I am pleased to sign today the Biomaterials Access Assurance Act of 1998, which should help to ensure the continued availability of lifesaving and life-enhancing medical devices. The bill protects certain raw materials and parts suppliers from liability for harm caused by a medical implant. Congress heard evidence that these biomaterials suppliers are increasingly unwilling to sell their goods to implant manufacturers. Although these suppliers have never been found liable, they fear that their costs to defend themselves, if dragged into litigation over the medical device, would far outweigh the profits they would earn from supplying the raw materials. But without those materials, Americans would have to live without the heart valves, jaw implants, artificial hips, and other medical devices (including many not yet imagined) that can help the victims of disease and injury stay alive or improve the quality of their lives.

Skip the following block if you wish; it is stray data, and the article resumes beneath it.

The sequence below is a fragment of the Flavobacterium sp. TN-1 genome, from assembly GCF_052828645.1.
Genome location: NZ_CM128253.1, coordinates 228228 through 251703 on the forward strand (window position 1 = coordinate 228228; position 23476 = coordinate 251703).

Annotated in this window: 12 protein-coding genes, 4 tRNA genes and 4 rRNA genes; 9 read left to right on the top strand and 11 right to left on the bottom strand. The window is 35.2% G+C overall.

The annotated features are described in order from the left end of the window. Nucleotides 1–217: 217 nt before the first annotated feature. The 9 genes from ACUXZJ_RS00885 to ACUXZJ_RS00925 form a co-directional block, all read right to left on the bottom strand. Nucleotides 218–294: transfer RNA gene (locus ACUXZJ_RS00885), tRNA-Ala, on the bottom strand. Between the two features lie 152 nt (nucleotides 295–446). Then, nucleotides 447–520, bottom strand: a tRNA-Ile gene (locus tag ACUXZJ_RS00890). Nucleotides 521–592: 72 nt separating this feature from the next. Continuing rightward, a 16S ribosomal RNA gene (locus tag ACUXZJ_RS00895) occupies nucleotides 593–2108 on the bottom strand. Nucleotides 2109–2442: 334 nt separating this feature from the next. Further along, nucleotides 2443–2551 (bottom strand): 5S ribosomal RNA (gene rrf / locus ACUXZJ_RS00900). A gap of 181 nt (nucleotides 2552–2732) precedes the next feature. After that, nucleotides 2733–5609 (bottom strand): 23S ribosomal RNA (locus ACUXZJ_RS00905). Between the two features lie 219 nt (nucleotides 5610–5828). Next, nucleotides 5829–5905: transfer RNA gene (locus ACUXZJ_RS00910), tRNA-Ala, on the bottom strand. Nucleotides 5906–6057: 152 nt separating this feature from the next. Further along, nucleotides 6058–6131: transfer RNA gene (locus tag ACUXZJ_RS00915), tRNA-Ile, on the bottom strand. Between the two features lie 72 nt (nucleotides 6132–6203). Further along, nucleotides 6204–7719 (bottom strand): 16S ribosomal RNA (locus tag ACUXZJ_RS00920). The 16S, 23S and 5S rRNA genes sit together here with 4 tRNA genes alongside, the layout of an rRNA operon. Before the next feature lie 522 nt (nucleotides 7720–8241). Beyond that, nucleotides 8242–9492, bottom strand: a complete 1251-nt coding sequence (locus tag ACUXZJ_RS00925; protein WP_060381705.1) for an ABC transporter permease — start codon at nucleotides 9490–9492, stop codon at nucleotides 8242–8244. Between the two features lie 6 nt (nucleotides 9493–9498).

This bill addresses concerns that I raised, when I vetoed the product liability bill in 1996, about that bill's biomaterials provision. This bill is very narrowly crafted to accomplish its specific objective—maintaining the supply of biomaterials.